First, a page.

Argentina is in the middle of an election campaign. October 27, 2019 will be held general elections: presidential, partial legislative and local elections. But before that, from this Sunday, the Argentines will participate in a very important first ballot. These are compulsory and simultaneous primaries for all parties.
from our correspondent in Buenos Aires,
These primaries allow, in theory, voters to choose their favorite candidates within each coalition. But this year, it's a little different because for this presidential election, each coalition actually presents only one ticket, composed of a candidate for the post of president, and one to that of vice-president.
These primaries will therefore not allow to decide many things within each camp since the applications are already fixed, but they will make it possible to get an idea of the forces involved. Indeed, since voting is mandatory in Argentina, all voters will, logically, vote for their favorite party or coalition. One way to get the best poll possible nationally, two months from the actual vote.
Macri versus Fernández
There are in total 10 candidate tickets for the presidential election but it is mainly two camps that will compete in these elections. First that of the current president, Mauricio Macri , who formed a center-right coalition.
Elected in late 2015, Macri is seeking a second term, but he is dragging a disastrous balance sheet in economic terms. His popularity rating has plummeted since he came to power and especially since the outbreak last year of a serious economic and social crisis. Currently one-third of the population lives below the poverty line.
On the other side a broad coalition of center-left brings together many opponents of Macri. Alberto Fernández , former chief of staff of former presidents Néstor Kirchner and Cristina Kirchner, is running for president. And he is seconded for the position of Vice President by Cristina Kirchner . The former president is still very popular in Argentina but it also arouses a strong rejection among part of the population who is afraid of seeing Kirchnerism return to power. A rejection due to the suspicions of corruption that weigh on Cristina Kirchner. Recall that she is indicted in no less than a dozen cases.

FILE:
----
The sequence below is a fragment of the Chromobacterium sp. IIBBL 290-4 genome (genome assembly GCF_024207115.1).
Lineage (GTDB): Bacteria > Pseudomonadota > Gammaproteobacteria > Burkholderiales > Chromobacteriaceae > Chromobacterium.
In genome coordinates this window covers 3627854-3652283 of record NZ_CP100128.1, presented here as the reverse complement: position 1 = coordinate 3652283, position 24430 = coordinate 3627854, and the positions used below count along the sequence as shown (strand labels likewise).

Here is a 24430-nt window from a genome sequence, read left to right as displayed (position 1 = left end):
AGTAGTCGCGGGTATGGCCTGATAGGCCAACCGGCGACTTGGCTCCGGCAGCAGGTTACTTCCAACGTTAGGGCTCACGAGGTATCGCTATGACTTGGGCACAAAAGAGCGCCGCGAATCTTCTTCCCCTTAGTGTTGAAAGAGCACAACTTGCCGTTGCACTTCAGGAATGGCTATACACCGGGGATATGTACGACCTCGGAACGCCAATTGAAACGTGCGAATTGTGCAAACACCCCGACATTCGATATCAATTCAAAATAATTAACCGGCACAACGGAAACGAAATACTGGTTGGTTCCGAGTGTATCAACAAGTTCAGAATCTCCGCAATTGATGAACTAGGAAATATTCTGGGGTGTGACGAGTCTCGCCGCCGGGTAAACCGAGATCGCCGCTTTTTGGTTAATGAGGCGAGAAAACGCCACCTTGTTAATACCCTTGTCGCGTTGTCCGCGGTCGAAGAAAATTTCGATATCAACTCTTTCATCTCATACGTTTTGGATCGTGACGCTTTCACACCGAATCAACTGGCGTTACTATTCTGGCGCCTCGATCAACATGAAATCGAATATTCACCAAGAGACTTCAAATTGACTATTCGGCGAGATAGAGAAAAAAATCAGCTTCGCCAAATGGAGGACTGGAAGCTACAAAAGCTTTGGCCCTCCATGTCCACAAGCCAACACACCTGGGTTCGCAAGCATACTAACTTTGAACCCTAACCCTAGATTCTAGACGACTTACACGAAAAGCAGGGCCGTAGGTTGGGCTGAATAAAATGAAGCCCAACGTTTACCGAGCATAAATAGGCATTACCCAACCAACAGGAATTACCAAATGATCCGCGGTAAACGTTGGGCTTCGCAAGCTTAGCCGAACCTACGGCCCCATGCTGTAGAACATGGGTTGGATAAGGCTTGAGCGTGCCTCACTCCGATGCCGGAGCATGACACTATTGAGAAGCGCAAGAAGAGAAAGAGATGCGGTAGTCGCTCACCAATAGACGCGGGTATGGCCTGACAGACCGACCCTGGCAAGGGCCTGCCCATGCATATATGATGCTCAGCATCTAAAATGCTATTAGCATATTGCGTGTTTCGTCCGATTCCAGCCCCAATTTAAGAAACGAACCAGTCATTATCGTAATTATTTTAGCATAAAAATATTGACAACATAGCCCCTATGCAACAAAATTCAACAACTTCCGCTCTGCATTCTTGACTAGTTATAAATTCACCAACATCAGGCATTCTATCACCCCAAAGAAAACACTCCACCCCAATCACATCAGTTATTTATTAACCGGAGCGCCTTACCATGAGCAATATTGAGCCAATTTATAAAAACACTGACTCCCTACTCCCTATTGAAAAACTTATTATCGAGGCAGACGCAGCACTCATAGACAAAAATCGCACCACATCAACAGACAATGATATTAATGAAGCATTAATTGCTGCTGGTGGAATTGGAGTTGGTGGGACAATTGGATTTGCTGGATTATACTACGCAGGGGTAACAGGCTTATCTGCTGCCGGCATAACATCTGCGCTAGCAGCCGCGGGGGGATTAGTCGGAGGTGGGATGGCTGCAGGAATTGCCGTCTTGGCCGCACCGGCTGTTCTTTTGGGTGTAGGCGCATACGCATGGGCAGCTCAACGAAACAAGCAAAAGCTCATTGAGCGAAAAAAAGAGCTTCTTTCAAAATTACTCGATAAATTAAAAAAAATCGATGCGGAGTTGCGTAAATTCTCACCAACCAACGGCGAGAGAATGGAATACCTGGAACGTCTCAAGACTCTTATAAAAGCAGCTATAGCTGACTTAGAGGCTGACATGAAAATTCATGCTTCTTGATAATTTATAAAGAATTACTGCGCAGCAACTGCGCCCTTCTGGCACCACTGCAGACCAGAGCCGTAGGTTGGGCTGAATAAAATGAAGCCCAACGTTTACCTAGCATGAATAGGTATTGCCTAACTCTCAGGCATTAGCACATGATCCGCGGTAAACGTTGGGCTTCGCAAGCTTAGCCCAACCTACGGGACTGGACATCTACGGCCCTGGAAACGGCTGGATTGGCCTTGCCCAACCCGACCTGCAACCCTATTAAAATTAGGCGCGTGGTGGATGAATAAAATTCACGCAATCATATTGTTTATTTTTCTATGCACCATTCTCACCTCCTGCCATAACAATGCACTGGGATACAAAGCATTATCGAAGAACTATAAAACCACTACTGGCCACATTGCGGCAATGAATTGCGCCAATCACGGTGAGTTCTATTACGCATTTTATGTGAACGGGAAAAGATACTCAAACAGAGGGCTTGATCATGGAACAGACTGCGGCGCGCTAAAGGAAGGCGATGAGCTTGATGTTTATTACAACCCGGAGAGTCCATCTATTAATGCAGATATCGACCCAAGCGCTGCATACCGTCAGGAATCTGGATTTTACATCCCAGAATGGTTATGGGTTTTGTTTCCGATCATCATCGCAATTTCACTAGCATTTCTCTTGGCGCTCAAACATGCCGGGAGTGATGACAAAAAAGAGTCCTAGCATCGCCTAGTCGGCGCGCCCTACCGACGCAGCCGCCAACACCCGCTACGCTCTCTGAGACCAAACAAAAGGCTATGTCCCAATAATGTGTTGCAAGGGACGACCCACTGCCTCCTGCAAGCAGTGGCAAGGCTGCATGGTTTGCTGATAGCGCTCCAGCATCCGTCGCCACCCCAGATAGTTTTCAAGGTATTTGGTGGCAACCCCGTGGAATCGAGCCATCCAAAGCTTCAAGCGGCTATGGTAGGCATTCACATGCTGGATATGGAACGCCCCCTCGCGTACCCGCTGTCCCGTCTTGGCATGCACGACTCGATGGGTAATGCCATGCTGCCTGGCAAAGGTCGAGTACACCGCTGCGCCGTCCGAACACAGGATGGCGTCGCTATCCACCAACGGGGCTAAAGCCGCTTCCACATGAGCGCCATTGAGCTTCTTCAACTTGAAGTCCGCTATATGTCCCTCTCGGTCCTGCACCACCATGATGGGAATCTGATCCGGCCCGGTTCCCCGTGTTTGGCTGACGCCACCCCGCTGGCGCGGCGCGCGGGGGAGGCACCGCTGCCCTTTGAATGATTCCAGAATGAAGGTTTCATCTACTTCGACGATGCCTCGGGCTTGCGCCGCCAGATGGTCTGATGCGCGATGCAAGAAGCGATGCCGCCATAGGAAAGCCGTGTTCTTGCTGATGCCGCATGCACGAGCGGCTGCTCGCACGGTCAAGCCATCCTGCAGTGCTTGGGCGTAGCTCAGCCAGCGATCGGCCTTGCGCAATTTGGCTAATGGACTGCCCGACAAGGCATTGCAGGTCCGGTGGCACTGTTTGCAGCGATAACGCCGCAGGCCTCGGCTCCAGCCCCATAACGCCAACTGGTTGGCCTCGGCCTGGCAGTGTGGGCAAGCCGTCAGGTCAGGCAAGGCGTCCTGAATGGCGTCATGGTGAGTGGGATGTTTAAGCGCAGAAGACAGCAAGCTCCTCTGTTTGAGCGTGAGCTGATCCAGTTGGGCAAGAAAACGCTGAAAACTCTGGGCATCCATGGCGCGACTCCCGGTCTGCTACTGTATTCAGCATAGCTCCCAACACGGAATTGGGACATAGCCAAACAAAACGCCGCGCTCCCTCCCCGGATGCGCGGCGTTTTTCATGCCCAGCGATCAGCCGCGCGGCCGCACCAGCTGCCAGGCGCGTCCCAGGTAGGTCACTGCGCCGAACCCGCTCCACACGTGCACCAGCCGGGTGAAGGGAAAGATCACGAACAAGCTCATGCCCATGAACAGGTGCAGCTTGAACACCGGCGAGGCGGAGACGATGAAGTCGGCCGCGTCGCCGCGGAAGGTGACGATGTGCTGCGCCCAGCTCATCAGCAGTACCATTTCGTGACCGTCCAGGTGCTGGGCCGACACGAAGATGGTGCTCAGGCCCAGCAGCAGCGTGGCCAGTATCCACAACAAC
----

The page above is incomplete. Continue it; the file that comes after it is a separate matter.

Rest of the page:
What can these primaries change?
Everything will depend on the results but the primaries are often a good indicator of what will happen in October. This usually creates a virtuous circle for those who come first, since their coalition is strengthened.
If Macri gets the best score, it will mainly reassure the financial markets, which closely follow the political situation in Argentina. To cope with the crisis, the Macri government sought and obtained a $ 56 billion loan from the International Monetary Fund. In exchange, he pledged to adopt a series of reforms.
On the other hand, Alberto Fernández sharply criticized Macri's economic decisions. He wants to renegotiate the agreement with the IMF and wants to end the austerity policies of the current government.